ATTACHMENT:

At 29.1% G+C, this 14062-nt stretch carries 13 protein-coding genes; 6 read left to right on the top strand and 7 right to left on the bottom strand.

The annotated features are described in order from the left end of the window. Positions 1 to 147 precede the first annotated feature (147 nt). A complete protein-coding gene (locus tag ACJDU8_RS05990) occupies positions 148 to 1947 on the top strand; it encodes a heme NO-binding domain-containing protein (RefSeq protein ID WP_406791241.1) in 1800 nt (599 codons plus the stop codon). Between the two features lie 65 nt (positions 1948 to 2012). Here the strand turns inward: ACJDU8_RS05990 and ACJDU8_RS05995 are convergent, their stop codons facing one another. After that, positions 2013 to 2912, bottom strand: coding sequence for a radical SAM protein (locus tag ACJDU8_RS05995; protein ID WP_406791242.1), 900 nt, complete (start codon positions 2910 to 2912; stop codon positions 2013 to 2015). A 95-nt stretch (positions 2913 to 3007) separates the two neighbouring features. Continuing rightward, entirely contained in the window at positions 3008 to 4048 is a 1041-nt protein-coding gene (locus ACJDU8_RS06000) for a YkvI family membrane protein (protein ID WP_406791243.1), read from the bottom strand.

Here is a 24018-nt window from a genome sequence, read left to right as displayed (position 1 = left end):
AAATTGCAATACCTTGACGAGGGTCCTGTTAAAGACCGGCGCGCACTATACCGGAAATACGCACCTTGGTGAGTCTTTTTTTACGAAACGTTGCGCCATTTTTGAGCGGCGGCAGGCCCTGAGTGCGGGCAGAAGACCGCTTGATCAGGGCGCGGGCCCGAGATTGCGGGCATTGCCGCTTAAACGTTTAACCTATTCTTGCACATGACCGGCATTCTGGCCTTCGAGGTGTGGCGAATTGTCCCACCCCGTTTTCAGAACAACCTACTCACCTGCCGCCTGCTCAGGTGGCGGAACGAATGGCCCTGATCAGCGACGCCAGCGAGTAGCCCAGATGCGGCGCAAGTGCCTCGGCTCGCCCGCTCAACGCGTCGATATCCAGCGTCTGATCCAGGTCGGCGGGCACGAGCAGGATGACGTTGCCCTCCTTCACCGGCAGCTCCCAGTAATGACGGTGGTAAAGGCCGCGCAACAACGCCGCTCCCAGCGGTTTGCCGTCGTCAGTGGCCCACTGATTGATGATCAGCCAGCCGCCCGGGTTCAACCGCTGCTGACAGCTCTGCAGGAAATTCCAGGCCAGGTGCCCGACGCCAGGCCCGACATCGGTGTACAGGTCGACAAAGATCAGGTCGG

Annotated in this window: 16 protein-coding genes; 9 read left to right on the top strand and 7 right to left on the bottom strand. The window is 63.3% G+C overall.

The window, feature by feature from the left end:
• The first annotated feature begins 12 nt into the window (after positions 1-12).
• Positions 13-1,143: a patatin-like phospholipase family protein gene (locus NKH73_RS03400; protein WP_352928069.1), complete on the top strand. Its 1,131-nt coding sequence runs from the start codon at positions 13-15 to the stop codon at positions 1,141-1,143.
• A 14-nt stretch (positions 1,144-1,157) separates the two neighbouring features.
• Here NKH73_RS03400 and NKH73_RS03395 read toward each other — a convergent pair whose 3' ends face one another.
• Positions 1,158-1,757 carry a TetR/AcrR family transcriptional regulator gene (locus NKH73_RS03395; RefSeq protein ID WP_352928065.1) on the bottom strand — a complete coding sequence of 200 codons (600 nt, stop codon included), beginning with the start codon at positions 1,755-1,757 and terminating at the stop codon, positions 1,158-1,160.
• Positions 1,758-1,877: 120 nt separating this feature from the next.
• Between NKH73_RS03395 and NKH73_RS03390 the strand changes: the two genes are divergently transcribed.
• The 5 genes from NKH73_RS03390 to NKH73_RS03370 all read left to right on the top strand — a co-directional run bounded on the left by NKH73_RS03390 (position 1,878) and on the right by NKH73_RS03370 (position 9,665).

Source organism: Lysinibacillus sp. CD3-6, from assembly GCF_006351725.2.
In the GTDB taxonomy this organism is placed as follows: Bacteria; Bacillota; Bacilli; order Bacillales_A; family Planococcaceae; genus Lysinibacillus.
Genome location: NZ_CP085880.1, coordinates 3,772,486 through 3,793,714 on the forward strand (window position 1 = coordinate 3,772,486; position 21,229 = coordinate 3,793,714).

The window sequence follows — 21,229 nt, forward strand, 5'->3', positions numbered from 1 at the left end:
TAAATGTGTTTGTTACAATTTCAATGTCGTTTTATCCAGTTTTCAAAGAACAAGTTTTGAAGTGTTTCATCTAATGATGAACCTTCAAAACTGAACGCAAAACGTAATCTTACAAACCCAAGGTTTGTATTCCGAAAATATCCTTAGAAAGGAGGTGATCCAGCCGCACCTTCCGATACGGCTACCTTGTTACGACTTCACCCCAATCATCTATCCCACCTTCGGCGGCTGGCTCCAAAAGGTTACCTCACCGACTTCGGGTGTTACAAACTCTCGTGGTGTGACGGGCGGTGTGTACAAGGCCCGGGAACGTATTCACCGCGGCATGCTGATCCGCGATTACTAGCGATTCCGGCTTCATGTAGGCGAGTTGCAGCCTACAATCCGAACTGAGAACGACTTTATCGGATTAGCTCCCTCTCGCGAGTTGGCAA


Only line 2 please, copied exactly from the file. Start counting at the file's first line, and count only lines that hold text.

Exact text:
The annotated features are described in order from the left end of the window. Positions 1 to 147 precede the first annotated feature (147 nt). A complete protein-coding gene (locus tag ACJDU8_RS05990) occupies positions 148 to 1947 on the top strand; it encodes a heme NO-binding domain-containing protein (RefSeq protein ID WP_406791241.1) in 1800 nt (599 codons plus the stop codon). Between the two features lie 65 nt (positions 1948 to 2012). Here the strand turns inward: ACJDU8_RS05990 and ACJDU8_RS05995 are convergent, their stop codons facing one another. After that, positions 2013 to 2912, bottom strand: coding sequence for a radical SAM protein (locus tag ACJDU8_RS05995; protein ID WP_406791242.1), 900 nt, complete (start codon positions 2910 to 2912; stop codon positions 2013 to 2015). A 95-nt stretch (positions 2913 to 3007) separates the two neighbouring features. Continuing rightward, entirely contained in the window at positions 3008 to 4048 is a 1041-nt protein-coding gene (locus ACJDU8_RS06000) for a YkvI family membrane protein (protein ID WP_406791243.1), read from the bottom strand.